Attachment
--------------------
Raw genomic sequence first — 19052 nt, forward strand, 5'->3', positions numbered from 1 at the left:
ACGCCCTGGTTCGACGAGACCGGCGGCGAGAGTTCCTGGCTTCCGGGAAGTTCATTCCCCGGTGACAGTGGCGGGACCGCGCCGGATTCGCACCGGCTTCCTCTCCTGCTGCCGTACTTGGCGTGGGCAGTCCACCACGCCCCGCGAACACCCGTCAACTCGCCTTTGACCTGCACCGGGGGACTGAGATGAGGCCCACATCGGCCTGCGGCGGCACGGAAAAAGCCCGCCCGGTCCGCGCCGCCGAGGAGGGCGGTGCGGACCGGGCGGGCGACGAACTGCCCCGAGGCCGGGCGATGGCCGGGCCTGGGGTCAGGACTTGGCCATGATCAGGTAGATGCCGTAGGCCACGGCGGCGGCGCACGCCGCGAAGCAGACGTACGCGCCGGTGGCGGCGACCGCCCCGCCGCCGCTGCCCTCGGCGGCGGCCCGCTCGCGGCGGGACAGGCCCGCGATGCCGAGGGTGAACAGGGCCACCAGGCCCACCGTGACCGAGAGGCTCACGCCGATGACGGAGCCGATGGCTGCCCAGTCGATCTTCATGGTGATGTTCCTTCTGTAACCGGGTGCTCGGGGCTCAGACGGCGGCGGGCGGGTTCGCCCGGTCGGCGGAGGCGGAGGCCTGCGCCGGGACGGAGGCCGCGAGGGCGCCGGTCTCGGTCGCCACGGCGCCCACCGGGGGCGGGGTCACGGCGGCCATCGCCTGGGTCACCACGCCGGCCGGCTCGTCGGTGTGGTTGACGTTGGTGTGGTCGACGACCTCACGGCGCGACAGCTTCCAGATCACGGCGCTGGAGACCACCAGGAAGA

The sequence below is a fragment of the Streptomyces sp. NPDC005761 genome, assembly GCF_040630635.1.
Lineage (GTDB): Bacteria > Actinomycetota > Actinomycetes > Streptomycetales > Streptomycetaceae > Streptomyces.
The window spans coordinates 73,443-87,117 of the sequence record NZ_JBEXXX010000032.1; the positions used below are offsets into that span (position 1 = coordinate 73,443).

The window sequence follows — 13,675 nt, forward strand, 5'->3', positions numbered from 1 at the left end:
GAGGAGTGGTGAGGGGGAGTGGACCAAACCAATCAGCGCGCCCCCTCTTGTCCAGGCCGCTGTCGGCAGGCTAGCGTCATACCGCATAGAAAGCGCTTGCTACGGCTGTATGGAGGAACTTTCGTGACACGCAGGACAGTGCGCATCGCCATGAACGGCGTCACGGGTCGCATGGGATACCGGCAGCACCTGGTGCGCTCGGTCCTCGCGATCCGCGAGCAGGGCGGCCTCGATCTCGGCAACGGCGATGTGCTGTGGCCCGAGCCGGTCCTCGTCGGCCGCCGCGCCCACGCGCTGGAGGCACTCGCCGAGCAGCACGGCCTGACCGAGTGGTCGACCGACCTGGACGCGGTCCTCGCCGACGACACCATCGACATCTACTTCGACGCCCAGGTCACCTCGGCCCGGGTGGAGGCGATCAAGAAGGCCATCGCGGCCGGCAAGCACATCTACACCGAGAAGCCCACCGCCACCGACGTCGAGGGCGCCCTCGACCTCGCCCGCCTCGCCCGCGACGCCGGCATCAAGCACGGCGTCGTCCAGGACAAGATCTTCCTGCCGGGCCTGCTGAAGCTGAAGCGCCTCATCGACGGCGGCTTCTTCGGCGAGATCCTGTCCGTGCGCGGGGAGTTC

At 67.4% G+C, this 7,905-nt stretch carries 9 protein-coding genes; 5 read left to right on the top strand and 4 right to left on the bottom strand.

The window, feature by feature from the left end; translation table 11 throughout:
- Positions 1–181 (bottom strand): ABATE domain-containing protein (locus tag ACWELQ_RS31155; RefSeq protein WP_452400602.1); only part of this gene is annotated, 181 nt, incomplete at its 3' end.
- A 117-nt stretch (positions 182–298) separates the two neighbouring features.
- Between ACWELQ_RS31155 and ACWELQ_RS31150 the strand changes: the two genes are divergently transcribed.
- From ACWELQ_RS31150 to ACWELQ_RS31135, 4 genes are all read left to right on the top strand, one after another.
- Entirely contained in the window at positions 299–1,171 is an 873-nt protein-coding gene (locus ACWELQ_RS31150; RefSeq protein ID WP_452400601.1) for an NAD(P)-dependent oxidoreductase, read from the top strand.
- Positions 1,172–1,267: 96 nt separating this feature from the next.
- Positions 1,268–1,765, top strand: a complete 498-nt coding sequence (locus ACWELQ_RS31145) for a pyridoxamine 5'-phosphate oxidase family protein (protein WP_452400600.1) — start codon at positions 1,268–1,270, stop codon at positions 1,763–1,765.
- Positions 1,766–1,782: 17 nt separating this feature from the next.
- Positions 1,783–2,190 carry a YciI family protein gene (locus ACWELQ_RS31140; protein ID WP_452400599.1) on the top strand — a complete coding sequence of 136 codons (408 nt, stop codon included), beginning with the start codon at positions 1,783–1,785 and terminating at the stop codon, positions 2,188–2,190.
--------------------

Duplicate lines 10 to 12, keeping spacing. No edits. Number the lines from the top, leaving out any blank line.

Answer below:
- Positions 1–181 (bottom strand): ABATE domain-containing protein (locus tag ACWELQ_RS31155; RefSeq protein WP_452400602.1); only part of this gene is annotated, 181 nt, incomplete at its 3' end.
- A 117-nt stretch (positions 182–298) separates the two neighbouring features.
- Between ACWELQ_RS31155 and ACWELQ_RS31150 the strand changes: the two genes are divergently transcribed.